Mark Twain once said, “Travel is fatal to prejudice,
bigotry, and narrow-mindedness…Broad, wholesome, charitable views of [people]
and things cannot be acquired by vegetating in one little corner of the earth
all one’s lifetime.”
I’ve spent the past two weeks traveling around the globe,
with stops in Vietnam, Oman, Myanmar, and Kish Island. It has been an amazing
stretch that introduced me to dozens of new and hungry leaders looking to make
a difference in their communities.
As my team and I end this trip, I’m grateful for what we’ve been able to experience through the different leaders and organizations who invited us to speak.
I’m also grateful to come home. It’s especially gratifying
to come home the week of the Fourth of July.
As so many Americans prepare to celebrate the founding of
our nation, I return with an enlarged perspective and gratitude for the country
I call home.
I don’t want to prolong the point of this post—I am grateful
for the freedoms I have as an American—so I want to share with you five
freedoms for which I am grateful as I reflect this week:
- Freedom of Mindset—one of the greatest
freedoms we have as Americans is the freedom to choose our own mindset. Because
of the other freedoms we enjoy—of expression, of worship, of assembly—we have
the wonderful ability to set our minds however we wish. We can choose to be
positive; we can choose to be bitter; we can choose to be generous of spirit or
we can choose to be hard of heart. Our country is continually reshaped by the
mindsets we choose to embrace as a nation, and for better or worse, I’m
grateful for that freedom.
- Freedom to Act—America is a nation where
action is welcomed, a place where a person with an idea and the will to bring
it about can thrive. While we’ve not always made the playing field equitable in
terms of opportunity or access, we have opened more doors for people with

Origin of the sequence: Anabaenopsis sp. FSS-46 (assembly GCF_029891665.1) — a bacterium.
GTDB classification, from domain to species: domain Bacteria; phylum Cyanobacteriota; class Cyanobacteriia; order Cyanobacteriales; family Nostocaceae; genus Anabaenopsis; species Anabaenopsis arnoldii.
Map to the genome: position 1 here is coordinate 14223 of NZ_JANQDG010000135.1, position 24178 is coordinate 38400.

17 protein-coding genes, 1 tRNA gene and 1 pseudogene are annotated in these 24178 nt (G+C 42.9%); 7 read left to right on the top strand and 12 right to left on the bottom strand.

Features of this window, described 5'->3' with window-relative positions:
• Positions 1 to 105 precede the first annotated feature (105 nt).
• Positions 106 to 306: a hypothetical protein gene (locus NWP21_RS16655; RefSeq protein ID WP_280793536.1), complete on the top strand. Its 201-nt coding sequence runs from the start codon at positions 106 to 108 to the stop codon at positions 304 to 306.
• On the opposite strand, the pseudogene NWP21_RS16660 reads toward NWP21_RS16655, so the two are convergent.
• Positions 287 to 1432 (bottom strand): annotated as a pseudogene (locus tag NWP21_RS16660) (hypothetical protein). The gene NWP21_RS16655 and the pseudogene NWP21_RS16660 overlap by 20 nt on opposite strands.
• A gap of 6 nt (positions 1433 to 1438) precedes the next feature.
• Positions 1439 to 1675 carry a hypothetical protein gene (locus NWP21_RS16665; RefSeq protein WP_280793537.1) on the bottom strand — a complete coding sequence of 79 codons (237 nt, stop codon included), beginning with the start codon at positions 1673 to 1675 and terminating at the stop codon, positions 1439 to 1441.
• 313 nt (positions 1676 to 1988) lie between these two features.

dreams than any other country in the world. For some, the way forward may be
longer and harder than it should be, but it’s still there. And that’s
worthy of gratitude.
- Freedom to Fail—I especially love this
freedom, because I need this kind of grace! Not every decision I make is the
best one, but the freedom to learn from my mistakes—preceded by the freedom to make them—is one of the greatest catalysts for growth in my life. The permission to
try something new, or bold, or creative without having to be perfect is one of
the greatest gifts of every American.
- Freedom to Rebuild—on the heels of
failure, the freedom to try again and do better is another gift. There are
places in this world where failure is fatal, places where mistakes limit your
potential, but that’s not the case in America. We are a nation that allows
people to reinvent themselves as often as necessary or desired—a nation that
gives permission to grow from failure and try again. We are free to grow, and
we should celebrate that every day!
- Freedom to Give—this might not seem like
a freedom, but it is. The ability to give to charities or causes that are near
and dear to our hearts is a wonderful privilege, and one we shouldn’t take
lightly. In a nation where abundance is possible, being free to give money to
people and organizations we believe in is something to celebrate. We’re free to
give, so let’s give freely.
Wherever you are today, I hope that you’ll take a moment and reflect on the freedoms you do have, whether you’re in the United States or not.
No matter our circumstances, we all have the freedom to think, to dream, and to treat others with kindness—and there are other freedoms we could name if we just sit down for a while and think about them.
I hope you’ll do that this week, and I hope you’ll come away
feeling as I do:
John Maxwell Leadership Podcast